Tewkesbury Abbey, founded 1092 as a Benedictine house, mausoleum of the de Clares and Despensers. Gilbert 'the Red' de Clare, earl of Gloucester (d. 1295) is buried here, as are his son Gilbert, killed at Bannockburn in 1314, his father Richard (d. 1262), his grandfather Gilbert (d. 1230) and his daughter Eleanor Despenser (d. 1337). Both of Eleanor's husbands, Hugh Despenser the Younger (d. 1326) and William la Zouche (d. 1337) are here, as are her eldest son Hugh 'Huchon' Despenser (d. 1349), his wife Elizabeth Montacute (d. 1359) and her third husband Guy Bryan (d. 1390), Eleanor and Hugh the Younger's grandson Edward Despenser (1336-75), great-grandson Thomas Despenser (1373-1400) and great-great-granddaughter Isabelle, countess of Worcester and Warwick (1400-39) and Isabelle's elder brother Richard Despenser (1396-1413). Henry VI and Marguerite of Anjou's son Edward of Lancaster, prince of Wales was buried here after the battle of Tewkesbury in 1471, and in 1478 so was Edward IV's brother George, duke of Clarence.

On the far right of the pic you can just see the effigy of Hugh 'Huchon' Despenser (1308/9-1349), lord of Glamorgan, eldest great-grandchild of Edward I. The chantry on the left is Isabelle Despenser, countess of Worcester and Warwick (1400-39), the Despenser heir, grandmother of Richard III's queen Anne Neville. Isabelle was the great-granddaughter of Huchon's younger brother Edward (c. 1310-1342).

The tomb of Hugh Despenser the Younger. Edward III gave Hugh's 'friends' and widow Eleanor permission to collect his remains from London, Dover, Bristol, York and Carlisle and bury him on 15 December 1330, just over four years after his execution in Hereford. For a condemned traitor who suffered the appalling fate of death by hanging, drawing and quartering, Hugh did pretty well to end up with a final resting place that still exists nearly 700 years later. (The fire extinguisher that used to sit right next to Hugh's tomb has now been moved.)

Worcester Cathedral again: the magnificent chantry of Arthur, prince of Wales (1486-1502), son of Henry VII and Elizabeth of York, elder brother of Henry VIII.

Inside Arthur's chantry.

09 September, 2018

The Victimisation of Isabella of France

I've been baffled for years at the way some modern writers seem determined to turn Isabella of France into a long-suffering tragic victim, and to invent misery and humiliation Isabella supposedly endured at the hands of her husband Edward II and his male 'favourites'. The narrative begins with Edward and Isabella's arrival in Dover in early 1308 a few days after their wedding in Boulogne, when Edward supposedly 'ignores' his new wife and humiliates her by kissing Gaveston in front of her. Then he fails to give her any income for an inordinately long time until he's forced to. He doesn't give her the attention which is her due. He gives her jewels or wedding gifts to Gaveston and allows his lover to parade himself in front of the queen wearing her own jewellery. He ignores her again at their coronation banquet, leaving her to 'fend for herself' (an actual quotation, as though the banquet was a deeply dangerous event). As the years go on, he fails to show her the slightest respect and affection and prefers his male favourites to her. He only makes love with her reluctantly in order to produce children. He treats her like a 'brood mare'. He abandons her weeping and pregnant to save Gaveston. He abandons her at Tynemouth again a few years later and permits his lover to conspire with the Scots to seize her and take her captive. He cruelly removes her children from her. He allows his lover to rape her. He allows his lover into their marital bed and demeans Isabella by talking of the 'stink of French mare' within earshot. He takes her lands from her and gives her an income that's only a 'fraction' of her previous income. (The confiscation of her lands is certainly true, but Isabella received an income that was almost half of what she had received before. This whole thing was unpleasant and deeply unfair on Edward's part, but I don't think almost fifty percent is a 'fraction' which instantly reduced her to rag-wearing penury.) There's even a series of novels, published some years ago, by the same writer who's invented much of the above in his non-fiction, that depict Isabella as the victim of sexual assault and rape at the hands of her father and three older brothers in childhood.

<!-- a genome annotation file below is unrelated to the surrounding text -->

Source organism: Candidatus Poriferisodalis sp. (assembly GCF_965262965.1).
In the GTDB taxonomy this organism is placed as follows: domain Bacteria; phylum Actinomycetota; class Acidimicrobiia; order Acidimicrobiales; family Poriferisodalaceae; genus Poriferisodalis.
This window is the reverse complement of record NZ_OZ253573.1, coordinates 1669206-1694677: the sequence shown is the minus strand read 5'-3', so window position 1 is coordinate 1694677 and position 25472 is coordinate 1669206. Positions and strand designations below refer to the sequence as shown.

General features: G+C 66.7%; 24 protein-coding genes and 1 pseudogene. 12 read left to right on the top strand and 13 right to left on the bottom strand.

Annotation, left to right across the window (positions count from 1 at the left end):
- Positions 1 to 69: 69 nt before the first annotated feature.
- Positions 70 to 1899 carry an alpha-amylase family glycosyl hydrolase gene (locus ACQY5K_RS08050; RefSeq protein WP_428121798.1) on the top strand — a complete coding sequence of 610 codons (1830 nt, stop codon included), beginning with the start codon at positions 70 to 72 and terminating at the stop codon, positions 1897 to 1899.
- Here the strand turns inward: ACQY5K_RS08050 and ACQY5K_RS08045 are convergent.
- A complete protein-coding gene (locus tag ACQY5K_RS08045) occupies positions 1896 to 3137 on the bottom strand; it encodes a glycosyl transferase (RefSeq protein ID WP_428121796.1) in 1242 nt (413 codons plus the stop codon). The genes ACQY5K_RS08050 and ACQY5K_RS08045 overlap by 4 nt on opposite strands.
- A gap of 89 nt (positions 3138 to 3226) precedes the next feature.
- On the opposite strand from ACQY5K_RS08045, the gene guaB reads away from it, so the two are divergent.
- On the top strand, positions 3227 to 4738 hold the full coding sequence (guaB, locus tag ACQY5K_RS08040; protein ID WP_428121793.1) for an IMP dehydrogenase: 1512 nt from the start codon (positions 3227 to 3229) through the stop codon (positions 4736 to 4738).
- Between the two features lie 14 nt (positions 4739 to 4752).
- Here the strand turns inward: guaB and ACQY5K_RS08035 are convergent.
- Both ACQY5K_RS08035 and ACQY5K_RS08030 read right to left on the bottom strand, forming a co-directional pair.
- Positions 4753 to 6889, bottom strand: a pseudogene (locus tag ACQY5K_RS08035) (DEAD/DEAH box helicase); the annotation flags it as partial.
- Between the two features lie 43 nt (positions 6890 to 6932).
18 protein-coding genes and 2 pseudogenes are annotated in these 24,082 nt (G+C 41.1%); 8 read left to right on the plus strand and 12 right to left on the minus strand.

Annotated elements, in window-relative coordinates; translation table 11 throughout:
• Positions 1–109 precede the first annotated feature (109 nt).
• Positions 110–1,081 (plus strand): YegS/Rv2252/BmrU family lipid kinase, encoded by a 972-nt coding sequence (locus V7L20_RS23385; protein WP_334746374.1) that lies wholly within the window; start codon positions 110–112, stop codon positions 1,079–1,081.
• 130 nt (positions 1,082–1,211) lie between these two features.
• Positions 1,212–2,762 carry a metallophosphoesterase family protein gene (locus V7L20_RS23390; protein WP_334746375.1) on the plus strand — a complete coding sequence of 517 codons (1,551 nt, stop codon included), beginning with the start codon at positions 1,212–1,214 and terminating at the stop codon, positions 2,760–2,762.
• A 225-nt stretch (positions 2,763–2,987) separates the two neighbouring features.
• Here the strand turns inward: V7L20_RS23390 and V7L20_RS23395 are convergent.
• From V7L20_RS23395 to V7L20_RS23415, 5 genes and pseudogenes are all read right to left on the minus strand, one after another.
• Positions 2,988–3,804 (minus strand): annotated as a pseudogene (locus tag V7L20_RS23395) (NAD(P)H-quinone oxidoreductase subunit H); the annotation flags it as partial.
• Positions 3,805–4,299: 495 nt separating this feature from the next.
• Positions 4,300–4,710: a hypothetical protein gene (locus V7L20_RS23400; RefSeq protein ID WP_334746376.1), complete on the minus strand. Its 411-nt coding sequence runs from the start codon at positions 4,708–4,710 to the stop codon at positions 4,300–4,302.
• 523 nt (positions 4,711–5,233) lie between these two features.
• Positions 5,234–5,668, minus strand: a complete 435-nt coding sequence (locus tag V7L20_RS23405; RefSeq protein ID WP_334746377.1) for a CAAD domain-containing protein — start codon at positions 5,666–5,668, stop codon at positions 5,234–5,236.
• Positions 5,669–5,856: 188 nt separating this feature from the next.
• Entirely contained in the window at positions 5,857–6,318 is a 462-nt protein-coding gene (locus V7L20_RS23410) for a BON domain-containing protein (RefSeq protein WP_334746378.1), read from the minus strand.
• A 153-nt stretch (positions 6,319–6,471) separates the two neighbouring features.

Almost all of this is absolute nonsense. The tale about Edward giving Isabella's jewels to Gaveston was invented by Agnes Strickland in the nineteenth century. The idea that Isabella was forced to endure an excessively long wait for any income is not borne out by comparison with other grants of dower in the early fourteenth century (it took about three months, and the situation was complicated by the fact that Edward II's stepmother Marguerite, Isabella's aunt, was alive. Compare this to the more than two years Isabella forced her daughter-in-law Philippa of Hainault to wait for her own rightful lands). The tale that Edward abandoned Isabella weeping in May 1312 was based on one chronicler's confusion of events of 1312 and those of 1322, and is disproved by their own household accounts of that year which show that the royal couple left Tynemouth at the same time and that Isabella travelled by land to meet her husband a few days later, being in the first trimester of pregnancy and therefore deciding to avoid the North Sea. The most egregious invention is the idea that Edward deliberately and cruelly removed Isabella's children from her, and since the late 1970s when this daft notion was first dreamed up, we've had novels where Isabella's young children are ripped, screaming, from their mother's arms, after Isabella has spent much of the novel telegraphing this cruelty by stating over and over how dreadful it would be if she lost her children. For pity's sake. The whole absurd melodrama of it all; it's less subtle than a sledgehammer.